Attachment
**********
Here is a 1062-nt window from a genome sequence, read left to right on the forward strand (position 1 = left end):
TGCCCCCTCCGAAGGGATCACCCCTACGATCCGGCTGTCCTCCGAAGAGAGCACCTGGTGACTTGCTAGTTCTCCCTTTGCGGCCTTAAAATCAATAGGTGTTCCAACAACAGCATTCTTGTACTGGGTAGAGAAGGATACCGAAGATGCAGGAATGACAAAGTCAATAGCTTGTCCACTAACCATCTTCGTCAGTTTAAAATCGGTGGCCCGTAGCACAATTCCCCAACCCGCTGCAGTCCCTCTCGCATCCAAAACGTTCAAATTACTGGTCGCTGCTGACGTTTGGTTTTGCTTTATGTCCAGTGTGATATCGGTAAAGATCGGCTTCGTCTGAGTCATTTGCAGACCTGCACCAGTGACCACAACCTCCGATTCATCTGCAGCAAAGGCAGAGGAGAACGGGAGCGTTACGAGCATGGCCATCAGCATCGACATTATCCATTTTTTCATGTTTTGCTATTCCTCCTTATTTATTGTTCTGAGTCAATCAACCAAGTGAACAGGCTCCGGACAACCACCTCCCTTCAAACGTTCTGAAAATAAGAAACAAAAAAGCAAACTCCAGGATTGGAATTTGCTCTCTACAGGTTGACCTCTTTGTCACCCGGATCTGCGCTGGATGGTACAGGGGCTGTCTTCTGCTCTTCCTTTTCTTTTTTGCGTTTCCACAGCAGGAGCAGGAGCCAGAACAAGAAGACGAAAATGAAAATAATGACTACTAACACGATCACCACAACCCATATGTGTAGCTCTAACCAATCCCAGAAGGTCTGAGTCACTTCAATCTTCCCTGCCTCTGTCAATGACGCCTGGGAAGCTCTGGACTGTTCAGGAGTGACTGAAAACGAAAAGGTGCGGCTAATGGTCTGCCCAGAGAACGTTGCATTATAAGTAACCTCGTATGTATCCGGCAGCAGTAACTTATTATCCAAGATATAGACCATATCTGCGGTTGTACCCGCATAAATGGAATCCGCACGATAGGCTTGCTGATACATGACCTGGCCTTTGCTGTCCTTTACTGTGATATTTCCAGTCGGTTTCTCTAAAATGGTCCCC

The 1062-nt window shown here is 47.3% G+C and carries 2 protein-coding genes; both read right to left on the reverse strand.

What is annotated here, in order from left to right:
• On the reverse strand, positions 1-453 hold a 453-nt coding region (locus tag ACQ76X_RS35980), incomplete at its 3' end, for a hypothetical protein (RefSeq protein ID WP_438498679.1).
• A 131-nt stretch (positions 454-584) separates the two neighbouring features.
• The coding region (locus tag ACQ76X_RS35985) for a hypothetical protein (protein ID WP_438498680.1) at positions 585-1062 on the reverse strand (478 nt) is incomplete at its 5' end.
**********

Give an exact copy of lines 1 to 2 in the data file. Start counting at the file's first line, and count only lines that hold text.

Here is a 1062-nt window from a genome sequence, read left to right on the forward strand (position 1 = left end):
TGCCCCCTCCGAAGGGATCACCCCTACGATCCGGCTGTCCTCCGAAGAGAGCACCTGGTGACTTGCTAGTTCTCCCTTTGCGGCCTTAAAATCAATAGGTGTTCCAACAACAGCATTCTTGTACTGGGTAGAGAAGGATACCGAAGATGCAGGAATGACAAAGTCAATAGCTTGTCCACTAACCATCTTCGTCAGTTTAAAATCGGTGGCCCGTAGCACAATTCCCCAACCCGCTGCAGTCCCTCTCGCATCCAAAACGTTCAAATTACTGGTCGCTGCTGACGTTTGGTTTTGCTTTATGTCCAGTGTGATATCGGTAAAGATCGGCTTCGTCTGAGTCATTTGCAGACCTGCACCAGTGACCACAACCTCCGATTCATCTGCAGCAAAGGCAGAGGAGAACGGGAGCGTTACGAGCATGGCCATCAGCATCGACATTATCCATTTTTTCATGTTTTGCTATTCCTCCTTATTTATTGTTCTGAGTCAATCAACCAAGTGAACAGGCTCCGGACAACCACCTCCCTTCAAACGTTCTGAAAATAAGAAACAAAAAAGCAAACTCCAGGATTGGAATTTGCTCTCTACAGGTTGACCTCTTTGTCACCCGGATCTGCGCTGGATGGTACAGGGGCTGTCTTCTGCTCTTCCTTTTCTTTTTTGCGTTTCCACAGCAGGAGCAGGAGCCAGAACAAGAAGACGAAAATGAAAATAATGACTACTAACACGATCACCACAACCCATATGTGTAGCTCTAACCAATCCCAGAAGGTCTGAGTCACTTCAATCTTCCCTGCCTCTGTCAATGACGCCTGGGAAGCTCTGGACTGTTCAGGAGTGACTGAAAACGAAAAGGTGCGGCTAATGGTCTGCCCAGAGAACGTTGCATTATAAGTAACCTCGTATGTATCCGGCAGCAGTAACTTATTATCCAAGATATAGACCATATCTGCGGTTGTACCCGCATAAATGGAATCCGCACGATAGGCTTGCTGATACATGACCTGGCCTTTGCTGTCCTTTACTGTGATATTTCCAGTCGGTTTCTCTAAAATGGTCCCC